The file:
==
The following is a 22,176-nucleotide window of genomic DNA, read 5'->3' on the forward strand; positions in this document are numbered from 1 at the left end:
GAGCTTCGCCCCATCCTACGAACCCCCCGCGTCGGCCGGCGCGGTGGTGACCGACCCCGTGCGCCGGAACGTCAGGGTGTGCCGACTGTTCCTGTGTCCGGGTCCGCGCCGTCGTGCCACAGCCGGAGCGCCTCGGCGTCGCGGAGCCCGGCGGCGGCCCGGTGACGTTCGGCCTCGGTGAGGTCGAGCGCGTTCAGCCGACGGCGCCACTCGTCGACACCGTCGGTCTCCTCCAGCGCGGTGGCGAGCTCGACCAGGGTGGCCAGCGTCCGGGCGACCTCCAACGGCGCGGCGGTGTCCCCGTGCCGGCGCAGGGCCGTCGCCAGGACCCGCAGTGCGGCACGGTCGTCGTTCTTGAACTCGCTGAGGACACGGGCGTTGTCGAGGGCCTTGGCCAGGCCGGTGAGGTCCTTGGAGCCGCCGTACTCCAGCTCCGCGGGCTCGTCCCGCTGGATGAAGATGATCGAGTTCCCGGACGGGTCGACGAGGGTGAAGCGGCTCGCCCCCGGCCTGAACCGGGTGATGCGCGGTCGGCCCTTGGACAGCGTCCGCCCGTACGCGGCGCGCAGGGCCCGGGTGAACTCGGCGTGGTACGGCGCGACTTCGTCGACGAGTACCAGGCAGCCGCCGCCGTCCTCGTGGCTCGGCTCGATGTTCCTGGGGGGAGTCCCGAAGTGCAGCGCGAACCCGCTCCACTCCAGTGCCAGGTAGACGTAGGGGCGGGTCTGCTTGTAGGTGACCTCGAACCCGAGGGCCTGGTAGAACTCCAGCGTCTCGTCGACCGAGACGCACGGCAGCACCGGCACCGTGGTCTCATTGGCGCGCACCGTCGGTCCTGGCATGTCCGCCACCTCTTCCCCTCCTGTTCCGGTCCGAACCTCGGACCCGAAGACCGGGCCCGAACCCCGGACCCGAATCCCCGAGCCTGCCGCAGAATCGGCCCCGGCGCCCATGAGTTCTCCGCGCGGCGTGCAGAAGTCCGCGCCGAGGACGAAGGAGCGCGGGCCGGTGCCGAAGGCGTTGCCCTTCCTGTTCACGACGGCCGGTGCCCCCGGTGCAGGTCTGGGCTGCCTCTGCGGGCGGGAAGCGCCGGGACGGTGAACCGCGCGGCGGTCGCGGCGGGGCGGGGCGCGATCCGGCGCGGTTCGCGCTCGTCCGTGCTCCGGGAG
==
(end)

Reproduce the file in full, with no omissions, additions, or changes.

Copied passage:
The following is a 22,176-nucleotide window of genomic DNA, read 5'->3' on the forward strand; positions in this document are numbered from 1 at the left end:
GAGCTTCGCCCCATCCTACGAACCCCCCGCGTCGGCCGGCGCGGTGGTGACCGACCCCGTGCGCCGGAACGTCAGGGTGTGCCGACTGTTCCTGTGTCCGGGTCCGCGCCGTCGTGCCACAGCCGGAGCGCCTCGGCGTCGCGGAGCCCGGCGGCGGCCCGGTGACGTTCGGCCTCGGTGAGGTCGAGCGCGTTCAGCCGACGGCGCCACTCGTCGACACCGTCGGTCTCCTCCAGCGCGGTGGCGAGCTCGACCAGGGTGGCCAGCGTCCGGGCGACCTCCAACGGCGCGGCGGTGTCCCCGTGCCGGCGCAGGGCCGTCGCCAGGACCCGCAGTGCGGCACGGTCGTCGTTCTTGAACTCGCTGAGGACACGGGCGTTGTCGAGGGCCTTGGCCAGGCCGGTGAGGTCCTTGGAGCCGCCGTACTCCAGCTCCGCGGGCTCGTCCCGCTGGATGAAGATGATCGAGTTCCCGGACGGGTCGACGAGGGTGAAGCGGCTCGCCCCCGGCCTGAACCGGGTGATGCGCGGTCGGCCCTTGGACAGCGTCCGCCCGTACGCGGCGCGCAGGGCCCGGGTGAACTCGGCGTGGTACGGCGCGACTTCGTCGACGAGTACCAGGCAGCCGCCGCCGTCCTCGTGGCTCGGCTCGATGTTCCTGGGGGGAGTCCCGAAGTGCAGCGCGAACCCGCTCCACTCCAGTGCCAGGTAGACGTAGGGGCGGGTCTGCTTGTAGGTGACCTCGAACCCGAGGGCCTGGTAGAACTCCAGCGTCTCGTCGACCGAGACGCACGGCAGCACCGGCACCGTGGTCTCATTGGCGCGCACCGTCGGTCCTGGCATGTCCGCCACCTCTTCCCCTCCTGTTCCGGTCCGAACCTCGGACCCGAAGACCGGGCCCGAACCCCGGACCCGAATCCCCGAGCCTGCCGCAGAATCGGCCCCGGCGCCCATGAGTTCTCCGCGCGGCGTGCAGAAGTCCGCGCCGAGGACGAAGGAGCGCGGGCCGGTGCCGAAGGCGTTGCCCTTCCTGTTCACGACGGCCGGTGCCCCCGGTGCAGGTCTGGGCTGCCTCTGCGGGCGGGAAGCGCCGGGACGGTGAACCGCGCGGCGGTCGCGGCGGGGCGGGGCGCGATCCGGCGCGGTTCGCGCTCGTCCGTGCTCCGGGAG